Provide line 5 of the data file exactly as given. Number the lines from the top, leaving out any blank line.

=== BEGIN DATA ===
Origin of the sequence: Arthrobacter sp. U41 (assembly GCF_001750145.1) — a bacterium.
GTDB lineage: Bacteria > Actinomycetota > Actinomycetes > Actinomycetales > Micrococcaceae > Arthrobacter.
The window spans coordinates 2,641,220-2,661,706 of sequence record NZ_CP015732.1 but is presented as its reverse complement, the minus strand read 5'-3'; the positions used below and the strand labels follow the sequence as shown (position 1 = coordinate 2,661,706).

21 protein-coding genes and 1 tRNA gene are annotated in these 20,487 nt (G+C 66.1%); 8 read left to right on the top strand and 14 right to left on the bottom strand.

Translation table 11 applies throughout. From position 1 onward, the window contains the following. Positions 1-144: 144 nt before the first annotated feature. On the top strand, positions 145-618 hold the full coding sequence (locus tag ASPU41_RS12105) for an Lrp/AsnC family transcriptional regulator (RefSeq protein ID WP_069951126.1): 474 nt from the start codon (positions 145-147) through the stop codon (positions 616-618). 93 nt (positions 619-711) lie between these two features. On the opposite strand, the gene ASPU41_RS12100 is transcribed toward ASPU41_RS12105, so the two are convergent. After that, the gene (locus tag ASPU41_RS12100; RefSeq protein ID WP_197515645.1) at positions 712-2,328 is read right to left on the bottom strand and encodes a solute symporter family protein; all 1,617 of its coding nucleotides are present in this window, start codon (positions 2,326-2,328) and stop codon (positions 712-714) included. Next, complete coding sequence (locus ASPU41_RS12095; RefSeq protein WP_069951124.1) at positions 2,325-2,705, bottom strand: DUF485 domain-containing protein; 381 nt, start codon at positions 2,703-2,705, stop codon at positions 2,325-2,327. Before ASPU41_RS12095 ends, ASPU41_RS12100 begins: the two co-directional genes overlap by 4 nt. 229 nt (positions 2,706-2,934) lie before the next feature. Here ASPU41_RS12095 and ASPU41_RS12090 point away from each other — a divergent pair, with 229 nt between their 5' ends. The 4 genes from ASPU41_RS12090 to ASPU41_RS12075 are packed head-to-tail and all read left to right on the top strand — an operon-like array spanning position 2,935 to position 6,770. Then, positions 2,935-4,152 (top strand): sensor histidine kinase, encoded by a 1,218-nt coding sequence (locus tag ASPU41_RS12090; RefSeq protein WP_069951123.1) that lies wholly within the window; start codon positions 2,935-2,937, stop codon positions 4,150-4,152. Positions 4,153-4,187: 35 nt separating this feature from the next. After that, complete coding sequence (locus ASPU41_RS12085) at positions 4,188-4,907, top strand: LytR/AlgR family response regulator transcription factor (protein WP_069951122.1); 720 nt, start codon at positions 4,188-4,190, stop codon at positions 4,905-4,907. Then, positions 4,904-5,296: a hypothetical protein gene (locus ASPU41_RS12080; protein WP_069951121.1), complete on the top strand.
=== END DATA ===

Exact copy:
Translation table 11 applies throughout. From position 1 onward, the window contains the following. Positions 1-144: 144 nt before the first annotated feature. On the top strand, positions 145-618 hold the full coding sequence (locus tag ASPU41_RS12105) for an Lrp/AsnC family transcriptional regulator (RefSeq protein ID WP_069951126.1): 474 nt from the start codon (positions 145-147) through the stop codon (positions 616-618). 93 nt (positions 619-711) lie between these two features. On the opposite strand, the gene ASPU41_RS12100 is transcribed toward ASPU41_RS12105, so the two are convergent. After that, the gene (locus tag ASPU41_RS12100; RefSeq protein ID WP_197515645.1) at positions 712-2,328 is read right to left on the bottom strand and encodes a solute symporter family protein; all 1,617 of its coding nucleotides are present in this window, start codon (positions 2,326-2,328) and stop codon (positions 712-714) included. Next, complete coding sequence (locus ASPU41_RS12095; RefSeq protein WP_069951124.1) at positions 2,325-2,705, bottom strand: DUF485 domain-containing protein; 381 nt, start codon at positions 2,703-2,705, stop codon at positions 2,325-2,327. Before ASPU41_RS12095 ends, ASPU41_RS12100 begins: the two co-directional genes overlap by 4 nt. 229 nt (positions 2,706-2,934) lie before the next feature. Here ASPU41_RS12095 and ASPU41_RS12090 point away from each other — a divergent pair, with 229 nt between their 5' ends. The 4 genes from ASPU41_RS12090 to ASPU41_RS12075 are packed head-to-tail and all read left to right on the top strand — an operon-like array spanning position 2,935 to position 6,770. Then, positions 2,935-4,152 (top strand): sensor histidine kinase, encoded by a 1,218-nt coding sequence (locus tag ASPU41_RS12090; RefSeq protein WP_069951123.1) that lies wholly within the window; start codon positions 2,935-2,937, stop codon positions 4,150-4,152. Positions 4,153-4,187: 35 nt separating this feature from the next. After that, complete coding sequence (locus ASPU41_RS12085) at positions 4,188-4,907, top strand: LytR/AlgR family response regulator transcription factor (protein WP_069951122.1); 720 nt, start codon at positions 4,188-4,190, stop codon at positions 4,905-4,907. Then, positions 4,904-5,296: a hypothetical protein gene (locus ASPU41_RS12080; protein WP_069951121.1), complete on the top strand.